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On July 4, 1966, President Lyndon B. Johnson signed Public Law 89-487—the Freedom of Information Act. The act became effective on July 4, 1967.
It has now been operative for approximately 10 months, and the inevitable questions regarding the effectiveness of the act are heard. Are the agencies in fact complying with the letter and the spirit of the act? Have the agencies cooperated fully in achieving the congressional recognition of the public's right to know?
In June, 1967, Attorney General Ramsey Clark released a memorandum for the guidance of all executive departments and agencies, and pointed out:
No review of an area as diverse and intricate as this one can anticipate all possible points of strain or difficulty. This is particularly true when vital and deeply held commitments in our democratic systems, such as privacy and the right to know, inevitably impinge one against another. Law is not wholly self-explanatory or self-executing. Its efficacy is heavily dependent on the sound judgment and faithful execution of those who direct and administer our agencies of Government.
As is the case in all administrative laws, it is axiomatic that the sound judgment of those who direct and administer our agencies will be questioned and opposed by private citizens. When that happens, and when Congress has created a judicial remedy, court cases often arise.
Despite the fact that the Freedom of Information Act has only been operative these 10 months, a dozen court cases have already been docketed. The courts have been asked to determine whether a particular document or set of documents fall within one of the act's nine exemptions, and would thus permit the agencies to withhold the information from public disclosure.
Of the eleven cases decided at this time, four have held in favor of disclosure and seven against. (See below.) Two other cases are pending in Federal district courts. Perhaps upon conclusion of these cases, a pattern may be indicated.
It should be noted that there have been a number of requests for information that have been settled without resort to the courts. In many cases the final ruling of the highest agency official was in favor of disclosure and the matter ended there. In others, the complainant accepted the final ruling of the agency against disclosure and did not pursue his remedy in court. (See replies of the agencies to the subcommittee's questionnaire).
The usefulness of the act, however, will not depend on court decisions alone. The act called for a change in attitude, and hence, the success or failure of the act greatly depends on the sound judgment and faithful execution of the law by agency officials. The record of the agencies in this regard is far from clear.
The direction that some agencies are taking, however, gives cause for optimism. The Department of Health, Education, and Welfare, for example, is establishing public reading rooms, both in Washington and in each of its regional offices throughout the country. The Immigration and Naturalization Service as well as several other agencies have done likewise. This is a positive step and helps to eliminate the frustration of having to deal with agencies on a long-distance basis.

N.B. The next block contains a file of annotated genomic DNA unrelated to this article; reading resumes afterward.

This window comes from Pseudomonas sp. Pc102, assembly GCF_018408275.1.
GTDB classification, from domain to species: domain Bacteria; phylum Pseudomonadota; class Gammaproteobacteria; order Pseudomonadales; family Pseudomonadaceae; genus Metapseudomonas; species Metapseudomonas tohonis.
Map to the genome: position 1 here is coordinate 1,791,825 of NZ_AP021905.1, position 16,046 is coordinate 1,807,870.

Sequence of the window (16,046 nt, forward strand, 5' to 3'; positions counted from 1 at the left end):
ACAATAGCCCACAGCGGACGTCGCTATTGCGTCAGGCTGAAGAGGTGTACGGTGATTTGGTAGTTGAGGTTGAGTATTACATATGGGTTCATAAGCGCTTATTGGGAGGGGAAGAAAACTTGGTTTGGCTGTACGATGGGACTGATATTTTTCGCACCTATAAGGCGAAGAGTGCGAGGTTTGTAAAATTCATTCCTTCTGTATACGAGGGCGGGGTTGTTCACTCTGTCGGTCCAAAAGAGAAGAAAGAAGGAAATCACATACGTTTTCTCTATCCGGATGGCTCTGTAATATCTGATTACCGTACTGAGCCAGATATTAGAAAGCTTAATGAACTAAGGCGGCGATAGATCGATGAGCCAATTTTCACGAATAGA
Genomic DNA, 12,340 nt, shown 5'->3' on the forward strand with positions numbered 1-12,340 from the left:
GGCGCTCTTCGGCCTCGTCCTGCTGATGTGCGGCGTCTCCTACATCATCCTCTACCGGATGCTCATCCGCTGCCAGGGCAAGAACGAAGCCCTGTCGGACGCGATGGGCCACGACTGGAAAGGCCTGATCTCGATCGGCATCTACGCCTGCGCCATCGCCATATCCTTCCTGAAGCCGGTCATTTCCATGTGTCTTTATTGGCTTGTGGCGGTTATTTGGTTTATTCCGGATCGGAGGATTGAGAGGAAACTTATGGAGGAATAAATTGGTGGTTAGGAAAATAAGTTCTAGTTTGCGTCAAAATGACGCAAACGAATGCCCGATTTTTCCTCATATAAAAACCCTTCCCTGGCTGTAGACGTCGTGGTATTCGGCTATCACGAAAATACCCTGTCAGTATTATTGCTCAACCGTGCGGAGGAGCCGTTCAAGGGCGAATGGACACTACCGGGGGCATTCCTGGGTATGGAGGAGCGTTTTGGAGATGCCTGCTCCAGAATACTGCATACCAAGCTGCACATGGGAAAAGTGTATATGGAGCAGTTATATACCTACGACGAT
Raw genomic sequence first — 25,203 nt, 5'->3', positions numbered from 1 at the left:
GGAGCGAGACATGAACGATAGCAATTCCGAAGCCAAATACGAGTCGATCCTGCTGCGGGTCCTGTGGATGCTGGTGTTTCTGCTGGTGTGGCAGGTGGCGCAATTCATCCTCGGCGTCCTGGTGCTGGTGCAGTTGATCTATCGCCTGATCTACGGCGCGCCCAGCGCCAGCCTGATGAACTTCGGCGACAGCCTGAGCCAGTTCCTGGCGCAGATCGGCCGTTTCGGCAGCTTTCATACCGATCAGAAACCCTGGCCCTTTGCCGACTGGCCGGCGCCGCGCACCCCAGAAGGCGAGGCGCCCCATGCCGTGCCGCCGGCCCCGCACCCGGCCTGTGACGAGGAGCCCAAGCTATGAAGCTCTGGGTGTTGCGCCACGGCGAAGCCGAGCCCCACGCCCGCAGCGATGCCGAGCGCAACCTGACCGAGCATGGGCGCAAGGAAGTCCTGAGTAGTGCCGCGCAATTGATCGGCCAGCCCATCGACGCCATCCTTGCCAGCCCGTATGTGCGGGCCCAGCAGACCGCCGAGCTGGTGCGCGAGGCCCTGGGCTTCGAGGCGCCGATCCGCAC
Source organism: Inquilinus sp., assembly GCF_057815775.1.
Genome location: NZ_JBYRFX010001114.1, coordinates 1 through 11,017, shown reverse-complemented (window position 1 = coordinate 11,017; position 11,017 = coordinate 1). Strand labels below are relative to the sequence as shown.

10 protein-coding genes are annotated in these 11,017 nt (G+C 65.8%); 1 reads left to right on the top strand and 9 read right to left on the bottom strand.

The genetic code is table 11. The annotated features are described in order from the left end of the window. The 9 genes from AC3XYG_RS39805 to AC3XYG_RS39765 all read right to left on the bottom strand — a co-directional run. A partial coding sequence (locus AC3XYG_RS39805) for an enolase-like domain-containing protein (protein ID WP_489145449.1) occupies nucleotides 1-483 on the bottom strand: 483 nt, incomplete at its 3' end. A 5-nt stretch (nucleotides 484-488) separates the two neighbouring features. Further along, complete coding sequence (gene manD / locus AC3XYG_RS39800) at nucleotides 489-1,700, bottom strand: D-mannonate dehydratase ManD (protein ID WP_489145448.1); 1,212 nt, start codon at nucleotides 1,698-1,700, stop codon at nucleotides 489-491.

In most cases agencies have staffed their public reading rooms with a responsible public information specialist to assist the citizen in obtaining the records required to be made available under the act. Moreover, most of the agencies' implementing regulations grant final authority to deny information only to the head of the agency. This was suggested by the Attorney General's memorandum on the act, which stated, “It should be noted that district court review is designed to follow final action at the agency head level." (P. 28.)
As intended by Congress, the effect of this has been to remove information policy decisions from the hands of the low-level Government employees and place them in the hands of high-level, responsible policymakers. The purpose of this committee print, therefore, is threefold:
To survey the activities of selected Federal agencies in implementing the act;
To review recent or pending court decisions construing the act; and
To urge agencies of the Federal Government to implement both the spirit and the letter of the law, and attain the goal of freedom of information.
THE FREEDOM OF INFORMATION ACT
S. 1160,1 the Freedom of Information Act signed by the President on July 4, 1966, resulted in a sweeping revision of the public information section of the Administrative Procedure Act of 1946.2
The original section, although headed "Public Information," was something less than a true public information law. Under the ÅPA's section 3 (c), matters of official record were to be made available only to persons properly and directly concerned with the subject matter of the inquiry. Further, that section gave the agencies authority to withhold from public inspection those records held confidential for good cause found or whenever the public interest so required. Viewed in this light, the section was not a general public information law and did not provide for public access to official records generally.
On June 9, 1955, a House Government Information Subcommittee, with Congressman John E. Moss of California as its chairman, was established to investigate charges that Federal agencies had withheld information from those entitled to receive it; namely, the American public.
It was discovered by that subcommittee that agencies, in refusing to permit public disclosure, were citing as authority section 161 of the Revised Statutes—the so-called housekeeping statute.3 That section
1 Public Law 89-487, 80 Stat. 250. 2 Act of June 11, 1946, ch. 324, 60 Stat. 238 (now 80 Stat. 383, 5 U.S.C. 552 et seq.) 3 Now 80 Stat. 379, 5 U.S.C. 301 (1964 ed.).